Plants That Rabbits Eat: Crocus and Other Flowers at Risk

Plus Tips on Protecting Your Flowers From Damage

Image: Pink Supreme carpet rose.
Rabbits do eat rose bushes, despite their prickly reputation. David Beaulieu

Somebody should beseech the Easter Bunny to demand that his minions show a little holiday spirit. Gardeners all too often go out into their spring-fresh yards in the morning, their hearts set on admiring the new crop of crocus flowers, for example, only to experience a rude awakening: Overnight, a rabbit (you can tell it was a rabbit from the fresh droppings left behind) had eaten everything, flowers as well as the plants' foliage.

Is such behavior really in keeping with the spirit of your upcoming holiday, Mr. Easter Bunny? Sure, there are some rabbit-proof flowers out there, but who wants to be restricted to planting just those particular plants?

An experience such as that described above can be heartbreaking. When rabbits eat shrub plants, at least there is usually something left over (the rabbits can't reach the high branches on reasonably mature, sturdy shrubs). But when rabbits eat spring bulb plants, that spells "the end" in no uncertain terms: You will have to wait till next year to enjoy your crocus. A year is a long time to wait (especially after having waited in vain for the flowers on your bulb plant for the current year).

How to Protect Plants From Rabbit Damage

So what is one to do to protect plants that rabbits eat? Short of establishing a reliable dog or cat patrol to keep out the rabbits, all of your options have their drawbacks.

You could surround your crocus (or other flowers known to be on the menu for wild rabbits) with chicken-wire fencing. But chicken wire is unsightly, so you may have to strike a compromise between aesthetic goals and practical concerns.

For flowers that bloom later in the year than crocuses do, the Scarecrow Sprinkler (which requires the use of a garden hose) might be an option.

But it is way too early for Northerners to be setting up a garden hose outside to protect the flowers that bloom the earliest, because one still experiences sub-freezing nights in early spring in places like New England, U.S. Who wants to risk broken pipes in the basement for the sake of protecting plants from rabbits?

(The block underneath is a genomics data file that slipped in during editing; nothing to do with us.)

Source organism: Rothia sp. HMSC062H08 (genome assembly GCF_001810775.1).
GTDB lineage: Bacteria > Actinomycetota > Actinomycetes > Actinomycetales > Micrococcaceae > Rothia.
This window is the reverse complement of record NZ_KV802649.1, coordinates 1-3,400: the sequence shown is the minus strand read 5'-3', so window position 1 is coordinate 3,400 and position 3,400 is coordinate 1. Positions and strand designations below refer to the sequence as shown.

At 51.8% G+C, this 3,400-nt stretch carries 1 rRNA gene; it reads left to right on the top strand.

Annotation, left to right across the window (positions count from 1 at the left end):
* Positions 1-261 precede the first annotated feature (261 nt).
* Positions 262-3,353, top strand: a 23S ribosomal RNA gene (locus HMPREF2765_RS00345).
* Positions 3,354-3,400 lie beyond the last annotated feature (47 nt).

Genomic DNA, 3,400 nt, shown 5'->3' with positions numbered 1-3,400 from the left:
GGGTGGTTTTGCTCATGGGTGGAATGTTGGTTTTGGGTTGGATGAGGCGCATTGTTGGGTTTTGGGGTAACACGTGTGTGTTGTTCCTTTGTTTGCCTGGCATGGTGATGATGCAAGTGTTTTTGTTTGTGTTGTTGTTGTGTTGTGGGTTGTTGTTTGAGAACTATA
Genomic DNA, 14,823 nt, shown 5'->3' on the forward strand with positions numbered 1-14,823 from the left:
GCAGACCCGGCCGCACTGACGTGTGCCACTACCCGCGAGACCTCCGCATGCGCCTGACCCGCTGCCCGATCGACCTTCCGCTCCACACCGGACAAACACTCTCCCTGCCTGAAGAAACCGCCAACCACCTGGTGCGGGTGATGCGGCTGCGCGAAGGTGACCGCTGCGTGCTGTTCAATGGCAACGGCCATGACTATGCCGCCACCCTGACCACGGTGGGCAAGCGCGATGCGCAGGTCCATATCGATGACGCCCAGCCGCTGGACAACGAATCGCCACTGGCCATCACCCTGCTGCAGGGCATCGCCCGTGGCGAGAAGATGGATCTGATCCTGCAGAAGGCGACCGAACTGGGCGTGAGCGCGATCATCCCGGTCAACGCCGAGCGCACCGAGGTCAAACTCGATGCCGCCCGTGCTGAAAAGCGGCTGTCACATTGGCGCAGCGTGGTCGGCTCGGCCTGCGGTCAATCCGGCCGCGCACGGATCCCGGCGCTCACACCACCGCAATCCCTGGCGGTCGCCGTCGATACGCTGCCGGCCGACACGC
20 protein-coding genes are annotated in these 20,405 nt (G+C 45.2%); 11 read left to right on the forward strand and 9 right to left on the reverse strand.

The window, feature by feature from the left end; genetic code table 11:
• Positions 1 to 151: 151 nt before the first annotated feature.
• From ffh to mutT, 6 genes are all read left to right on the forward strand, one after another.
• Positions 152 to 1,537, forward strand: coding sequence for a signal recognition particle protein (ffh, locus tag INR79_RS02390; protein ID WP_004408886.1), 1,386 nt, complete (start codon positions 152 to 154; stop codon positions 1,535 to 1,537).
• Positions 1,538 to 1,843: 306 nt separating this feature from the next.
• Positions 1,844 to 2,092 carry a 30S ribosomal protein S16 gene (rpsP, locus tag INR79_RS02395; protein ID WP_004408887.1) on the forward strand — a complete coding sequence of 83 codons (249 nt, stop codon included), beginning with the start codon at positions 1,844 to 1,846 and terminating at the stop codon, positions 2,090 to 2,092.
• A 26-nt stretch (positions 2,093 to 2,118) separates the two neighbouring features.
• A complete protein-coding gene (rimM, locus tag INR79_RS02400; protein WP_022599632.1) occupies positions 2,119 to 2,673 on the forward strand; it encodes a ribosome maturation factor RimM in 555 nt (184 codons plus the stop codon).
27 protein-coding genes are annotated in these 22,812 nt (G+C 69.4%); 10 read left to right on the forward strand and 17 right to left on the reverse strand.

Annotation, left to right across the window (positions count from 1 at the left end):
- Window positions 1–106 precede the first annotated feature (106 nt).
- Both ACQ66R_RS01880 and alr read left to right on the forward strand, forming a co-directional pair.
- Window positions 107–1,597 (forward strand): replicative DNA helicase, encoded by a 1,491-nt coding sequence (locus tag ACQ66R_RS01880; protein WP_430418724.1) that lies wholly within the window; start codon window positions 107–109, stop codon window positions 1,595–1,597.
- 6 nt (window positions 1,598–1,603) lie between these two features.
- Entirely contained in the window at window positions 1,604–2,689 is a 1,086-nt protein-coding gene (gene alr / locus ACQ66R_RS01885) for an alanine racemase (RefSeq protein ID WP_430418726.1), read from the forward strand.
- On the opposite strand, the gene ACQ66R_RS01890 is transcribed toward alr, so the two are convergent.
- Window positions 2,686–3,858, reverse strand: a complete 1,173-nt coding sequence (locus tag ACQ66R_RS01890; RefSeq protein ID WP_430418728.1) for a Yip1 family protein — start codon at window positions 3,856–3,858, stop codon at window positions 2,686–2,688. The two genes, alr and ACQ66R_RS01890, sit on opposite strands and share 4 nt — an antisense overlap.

Another option is to use a Havahart trap, but those are a lot of bother and, even if successful, would have to be set up continuously to control a critter that breeds like...well, like a rabbit.

Eliminating hiding places where wild rabbits can take cover is always sound pest-control policy. Rabbits are smart and would prefer not being caught out in the open. They are more comfortable coming out to graze on your landscape plants when a place to duck into, under, or behind -- when a threat emerges -- is located nearby. However, rabbits that are hungry enough are pretty brazen and will laugh at the danger inherent in grazing in an open area, where they are subject to attacks even from birds of prey.

Nonetheless, the smart thing for you to do is to make rabbits as uncomfortable as possible by depriving them of hiding spots such as:

  1. Brush piles. 
  2. Areas with tall weeds, such as goldenrod.
  1. Outdoor storage sheds that they can dart under.
  2. Woodchuck burrows.

Perhaps more importantly, brush piles, outbuildings, etc. can serve as spots in which rabbits breed. So you can nip the problem in the bud, in some cases, simply by eliminating them or by taking precautionary measures. For example, the base of a storage shed can be ringed with chicken wire (partially buried in the ground to discourage tunneling) to make it more difficult for rabbits to get under it. Or it can be sprayed with repellents to drive the critters away.

Speaking of repellents, another option is to spread some sort of stinky substance all around your property to deliver a message to that twitching bunny nose of this stubborn pest: "Keep out!" For example, some gardeners use blood meal (it has the virtue of being organic).

But such repellents generally have to be reapplied after a rain.

Examples of Plants That Rabbits Eat

Wild rabbits eat a number of different kinds of plants, including bushes. A reader wrote in to relate her own experiences with rabbit damage on shrubs:

"I had heard of rabbit damage being done to Callicarpa (beautyberry shrub) but had never experienced it, myself -- until recently. The other day, I noticed rabbit tracks in the snow in my yard and decided to follow them. The rabbit had pretty much "made the rounds" to all of my shrubs, in a quest for something good to eat.

"Only my Callicarpa and oakleaf hydrangea passed muster. The rabbit had chewed down all of the stems of the Callicarpa to within 6 inches of the ground! In this case, though, the 'rabbit damage' to my plants was inconsequential, since Callicarpa blooms on new wood. I was going to prune my Callicarpa down to within 6 inches of the ground anyhow, in spring, myself. So the rabbit just beat me to it! Still, it was a powerful reminder of the potential for rabbit damage to the plants in my yard."

Other plants that rabbits eat include:

  1. Aster
  2. Calendula
  3. Cornflower
  4. Hollyhock
  5. Hosta
  6. Nasturtium
  7. Pansies
  8. Petunias
  9. Pussy willows
  10. Sage
  11. Spotted deadnettle
  12. Yarrow
  13. Flowering quince shrubs
  14. Rose shrubs (specifically, the new growth that lacks thorns)
  15. Weigela bushes